Tuesday, December 28, 2010

"Every cloud has a silver lining"

It is often said that every cloud has a silver lining, regardless of the fact that you can never see one, not even up close in an airplane. Science and Googles have now been chartulated to investigate this claim.

As you can see, in the mid to late 1600's there were many clouds (represented here by the blue line), which is why this period of history was called The Dark Ages, as in, "It's been dark for ages".

During this period a small proportion of clouds had linings (represented by the red line). Little is now known about these linings except that they were probably quite primitive in construction, due to widespread ignorance.

Happily from 1675-1720 there were far fewer clouds, and things brightened up a bit. But then came the Industrious Resolution, with millions of factories pumping out Steam and Pollutions from giant Smokestacks and filling the skies with clouds again.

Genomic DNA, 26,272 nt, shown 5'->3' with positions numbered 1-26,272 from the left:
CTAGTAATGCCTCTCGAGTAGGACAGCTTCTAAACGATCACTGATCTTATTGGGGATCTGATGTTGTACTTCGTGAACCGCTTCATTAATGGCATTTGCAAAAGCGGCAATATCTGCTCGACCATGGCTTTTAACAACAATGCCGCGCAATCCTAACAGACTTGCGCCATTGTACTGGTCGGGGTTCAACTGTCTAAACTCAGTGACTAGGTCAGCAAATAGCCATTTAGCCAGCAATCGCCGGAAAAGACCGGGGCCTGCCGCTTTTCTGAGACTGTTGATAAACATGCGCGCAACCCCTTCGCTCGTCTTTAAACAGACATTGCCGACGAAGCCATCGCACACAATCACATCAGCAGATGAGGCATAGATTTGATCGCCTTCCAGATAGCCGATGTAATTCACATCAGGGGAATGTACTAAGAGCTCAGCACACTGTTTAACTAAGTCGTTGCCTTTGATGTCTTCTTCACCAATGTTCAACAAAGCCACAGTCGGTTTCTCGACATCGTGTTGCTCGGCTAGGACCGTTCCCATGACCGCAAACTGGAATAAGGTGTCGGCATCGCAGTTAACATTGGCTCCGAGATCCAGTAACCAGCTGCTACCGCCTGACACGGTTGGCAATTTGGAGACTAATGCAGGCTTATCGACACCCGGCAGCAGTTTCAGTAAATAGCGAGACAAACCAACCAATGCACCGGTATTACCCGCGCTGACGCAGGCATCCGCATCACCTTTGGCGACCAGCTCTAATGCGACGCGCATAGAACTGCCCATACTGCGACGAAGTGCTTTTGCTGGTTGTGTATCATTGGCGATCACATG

This situation reached a peak around 1890, but by 1900 cloud production had already begun to decline. This was due to an improvement in the quality of cloud linings, which as can be seen rose steadily from 1800 onwards.

At this stage we are now ready to observe the number of silver linings (represented by the green line) throughout the entire period of history covered by this chart. And shockingly, as you can see, there have been none. Not a single one!

In conclusion then: no, not every cloud has a silver lining, and in fact it turns out that none of them do. Which makes perfect sense if you think about it because of how heavy silver is, and I have to say, I never really believed this one to start with.

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